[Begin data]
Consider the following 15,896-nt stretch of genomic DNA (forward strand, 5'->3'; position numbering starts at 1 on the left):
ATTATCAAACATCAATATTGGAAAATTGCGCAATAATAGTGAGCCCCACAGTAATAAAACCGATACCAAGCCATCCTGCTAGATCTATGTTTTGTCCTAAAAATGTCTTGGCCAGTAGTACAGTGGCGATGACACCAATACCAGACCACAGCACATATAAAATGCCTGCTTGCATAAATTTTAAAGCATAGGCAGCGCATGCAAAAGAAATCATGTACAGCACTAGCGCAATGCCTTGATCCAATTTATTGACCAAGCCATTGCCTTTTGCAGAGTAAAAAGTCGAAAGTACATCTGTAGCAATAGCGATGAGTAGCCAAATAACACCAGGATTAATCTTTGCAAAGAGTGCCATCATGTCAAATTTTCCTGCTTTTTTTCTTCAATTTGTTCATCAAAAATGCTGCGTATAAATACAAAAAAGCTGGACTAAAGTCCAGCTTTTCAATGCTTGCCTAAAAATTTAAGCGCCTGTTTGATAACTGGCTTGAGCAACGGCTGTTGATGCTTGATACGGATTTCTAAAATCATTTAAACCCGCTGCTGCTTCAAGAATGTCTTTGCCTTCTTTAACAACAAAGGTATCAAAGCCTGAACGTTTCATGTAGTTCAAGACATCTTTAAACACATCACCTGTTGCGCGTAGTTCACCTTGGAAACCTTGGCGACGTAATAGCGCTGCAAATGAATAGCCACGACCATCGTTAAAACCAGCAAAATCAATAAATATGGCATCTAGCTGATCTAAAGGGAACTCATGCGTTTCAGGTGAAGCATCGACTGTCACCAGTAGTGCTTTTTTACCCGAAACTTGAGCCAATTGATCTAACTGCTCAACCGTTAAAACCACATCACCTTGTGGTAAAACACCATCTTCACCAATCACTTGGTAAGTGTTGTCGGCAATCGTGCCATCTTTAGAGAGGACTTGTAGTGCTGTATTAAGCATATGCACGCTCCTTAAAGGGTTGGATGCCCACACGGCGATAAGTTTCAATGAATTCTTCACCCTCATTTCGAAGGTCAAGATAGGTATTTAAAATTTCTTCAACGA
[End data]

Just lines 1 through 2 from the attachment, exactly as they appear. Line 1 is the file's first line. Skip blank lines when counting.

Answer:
Consider the following 15,896-nt stretch of genomic DNA (forward strand, 5'->3'; position numbering starts at 1 on the left):
ATTATCAAACATCAATATTGGAAAATTGCGCAATAATAGTGAGCCCCACAGTAATAAAACCGATACCAAGCCATCCTGCTAGATCTATGTTTTGTCCTAAAAATGTCTTGGCCAGTAGTACAGTGGCGATGACACCAATACCAGACCACAGCACATATAAAATGCCTGCTTGCATAAATTTTAAAGCATAGGCAGCGCATGCAAAAGAAATCATGTACAGCACTAGCGCAATGCCTTGATCCAATTTATTGACCAAGCCATTGCCTTTTGCAGAGTAAAAAGTCGAAAGTACATCTGTAGCAATAGCGATGAGTAGCCAAATAACACCAGGATTAATCTTTGCAAAGAGTGCCATCATGTCAAATTTTCCTGCTTTTTTTCTTCAATTTGTTCATCAAAAATGCTGCGTATAAATACAAAAAAGCTGGACTAAAGTCCAGCTTTTCAATGCTTGCCTAAAAATTTAAGCGCCTGTTTGATAACTGGCTTGAGCAACGGCTGTTGATGCTTGATACGGATTTCTAAAATCATTTAAACCCGCTGCTGCTTCAAGAATGTCTTTGCCTTCTTTAACAACAAAGGTATCAAAGCCTGAACGTTTCATGTAGTTCAAGACATCTTTAAACACATCACCTGTTGCGCGTAGTTCACCTTGGAAACCTTGGCGACGTAATAGCGCTGCAAATGAATAGCCACGACCATCGTTAAAACCAGCAAAATCAATAAATATGGCATCTAGCTGATCTAAAGGGAACTCATGCGTTTCAGGTGAAGCATCGACTGTCACCAGTAGTGCTTTTTTACCCGAAACTTGAGCCAATTGATCTAACTGCTCAACCGTTAAAACCACATCACCTTGTGGTAAAACACCATCTTCACCAATCACTTGGTAAGTGTTGTCGGCAATCGTGCCATCTTTAGAGAGGACTTGTAGTGCTGTATTAAGCATATGCACGCTCCTTAAAGGGTTGGATGCCCACACGGCGATAAGTTTCAATGAATTCTTCACCCTCATTTCGAAGGTCAAGATAGGTATTTAAAATTTCTTCAACGA